Self-interest, hubris, incompetence and greed
The recklessness, hubris, incompetence and greed with which they operated was extraordinary in a large public company and strategic supplier to government. But what was more extraordinary was that they could get away with behaving in that way. We were alarmed to find the most predictable failings in a sequence of checks and balances.
Each of these players was acting in their own perceived self-interest, not that of the company. This leads to the inescapable conclusion that Carillion could happen again, and soon.
Non-executive directors failing to restrain gung-ho executives is hardly unique to Carillion. Nor is a finance director, paid by short-term results, willing to stretch the limits of permissive accountancy rules to present company books in the rosiest possible light.
KPMG waved through those books as the auditor. Of course it did: to challenge would have been to compromise a 19-year sinecure. And there was little prospect of the Financial Reporting Council — fearful of being accused of being anti-business or outgunned by sharper lawyers — policing the definition of true and fair accounting. The Pensions Regulator was similarly sheepish, terrified of enforcing adequate pension contributions from a company utterly contemptuous of its obligations as it distributed ever-greater dividends and bonuses.
Our economic system is to a large extent predicated on shareholders intervening to ensure that the companies they own are properly run. But our biggest PLCs are largely ownerless, their shares held passively in tracker funds. Active investors relied on Carillion accounts that read like mystery novels. Those who had a clue that all was not well understandably chose to sell up rather than try to exercise influence in vain.
And then there were the advisers: Deloitte, EY, City brokers and lawyers aplenty. They lent their names to Carillion’s spiralling descent in return for generous fees that rolled in until the very end. PWC, merely the least conflicted of the Big Four companies, landed a lucrative role conducting the liquidation, on rates of over £1,000 per hour underwritten by the taxpayer, without any competition. Examine any corporate corpse and the same names are there, fat on the proceeds, while the ordinary people that are the lifeblood of our economy are let down.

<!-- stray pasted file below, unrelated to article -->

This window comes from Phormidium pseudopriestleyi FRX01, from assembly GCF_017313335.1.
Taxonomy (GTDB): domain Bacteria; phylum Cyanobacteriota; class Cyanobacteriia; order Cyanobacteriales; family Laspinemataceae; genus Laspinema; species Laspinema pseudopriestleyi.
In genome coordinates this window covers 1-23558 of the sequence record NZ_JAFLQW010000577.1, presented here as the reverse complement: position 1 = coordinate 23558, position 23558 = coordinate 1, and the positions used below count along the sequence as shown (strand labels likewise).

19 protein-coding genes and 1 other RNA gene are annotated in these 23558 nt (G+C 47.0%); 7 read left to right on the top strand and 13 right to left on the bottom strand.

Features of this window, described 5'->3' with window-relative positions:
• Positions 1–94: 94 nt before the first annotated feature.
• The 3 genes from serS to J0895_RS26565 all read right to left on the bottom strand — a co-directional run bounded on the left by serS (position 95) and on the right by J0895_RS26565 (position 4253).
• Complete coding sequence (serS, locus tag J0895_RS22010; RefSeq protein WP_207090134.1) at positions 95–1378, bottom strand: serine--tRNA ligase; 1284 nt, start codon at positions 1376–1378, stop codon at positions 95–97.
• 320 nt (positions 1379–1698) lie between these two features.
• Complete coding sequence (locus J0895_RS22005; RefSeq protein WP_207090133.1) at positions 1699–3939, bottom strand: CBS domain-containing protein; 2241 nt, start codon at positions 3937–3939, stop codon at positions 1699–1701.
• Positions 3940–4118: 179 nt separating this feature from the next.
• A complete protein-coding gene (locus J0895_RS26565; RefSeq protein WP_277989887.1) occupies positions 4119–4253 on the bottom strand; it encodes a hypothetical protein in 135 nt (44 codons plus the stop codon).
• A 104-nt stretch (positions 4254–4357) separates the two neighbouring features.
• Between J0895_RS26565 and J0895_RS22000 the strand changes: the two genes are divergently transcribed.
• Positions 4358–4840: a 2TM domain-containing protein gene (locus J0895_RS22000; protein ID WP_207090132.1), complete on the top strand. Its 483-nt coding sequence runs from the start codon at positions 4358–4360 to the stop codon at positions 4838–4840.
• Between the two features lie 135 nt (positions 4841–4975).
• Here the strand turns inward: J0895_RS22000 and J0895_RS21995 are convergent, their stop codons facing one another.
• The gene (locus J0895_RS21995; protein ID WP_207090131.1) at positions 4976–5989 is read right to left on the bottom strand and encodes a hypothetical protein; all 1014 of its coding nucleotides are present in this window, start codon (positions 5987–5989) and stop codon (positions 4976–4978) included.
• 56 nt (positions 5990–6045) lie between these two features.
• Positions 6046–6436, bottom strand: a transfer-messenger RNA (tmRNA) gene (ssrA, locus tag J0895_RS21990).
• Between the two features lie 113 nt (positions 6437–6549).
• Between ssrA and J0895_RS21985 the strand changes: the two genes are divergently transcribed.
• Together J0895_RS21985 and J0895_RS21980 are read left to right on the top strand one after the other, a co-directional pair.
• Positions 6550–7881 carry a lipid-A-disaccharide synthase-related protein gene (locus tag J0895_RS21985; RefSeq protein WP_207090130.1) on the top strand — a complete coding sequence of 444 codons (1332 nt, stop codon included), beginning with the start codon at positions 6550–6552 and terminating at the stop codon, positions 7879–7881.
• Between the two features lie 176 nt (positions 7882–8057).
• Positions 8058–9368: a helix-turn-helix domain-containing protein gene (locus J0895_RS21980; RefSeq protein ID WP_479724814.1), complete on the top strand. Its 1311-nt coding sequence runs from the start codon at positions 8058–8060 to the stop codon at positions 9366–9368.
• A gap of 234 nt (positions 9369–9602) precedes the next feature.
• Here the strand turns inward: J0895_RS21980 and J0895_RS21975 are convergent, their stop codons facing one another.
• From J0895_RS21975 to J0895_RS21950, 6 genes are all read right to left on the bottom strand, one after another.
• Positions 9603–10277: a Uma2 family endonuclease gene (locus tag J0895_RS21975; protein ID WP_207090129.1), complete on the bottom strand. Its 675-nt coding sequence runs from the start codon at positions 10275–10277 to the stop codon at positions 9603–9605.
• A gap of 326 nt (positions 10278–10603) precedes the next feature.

Urgent action is required to address the skewed incentives that leave our system vulnerable to these spectacular but avoidable collapses. We need regulators with the powers, and the backbone, to intervene, punish and deter; directors who fear their bonuses being taken back; and auditors held accountable for complacent rubber-stamping.
The government does not believe that intervention in the economy is necessarily a bad thing. Yet it is over two years since BHS collapsed. The joint findings of our committees then were lauded by reputable businesses and across political divides, but the government has since been trapped in a cycle of tentative consultation at odds with its rhetoric. The Carillion case reaffirms the urgent need for a radical reform programme to reset our systems of corporate accountability. Bills to establish frameworks for corporate governance and pensions that ordinary workers can rely on; a complete change of culture at our regulators; genuine accountability for individual directors; and an audit market competition investigation armed with a sledgehammer. Anything less and the government could reasonably be held responsible for that next disastrous collapse.
Frank Field is chairman of the Commons work and pensions committee; Rachel Reeves is chairwoman of the Commons business, energy and industrial strategy committee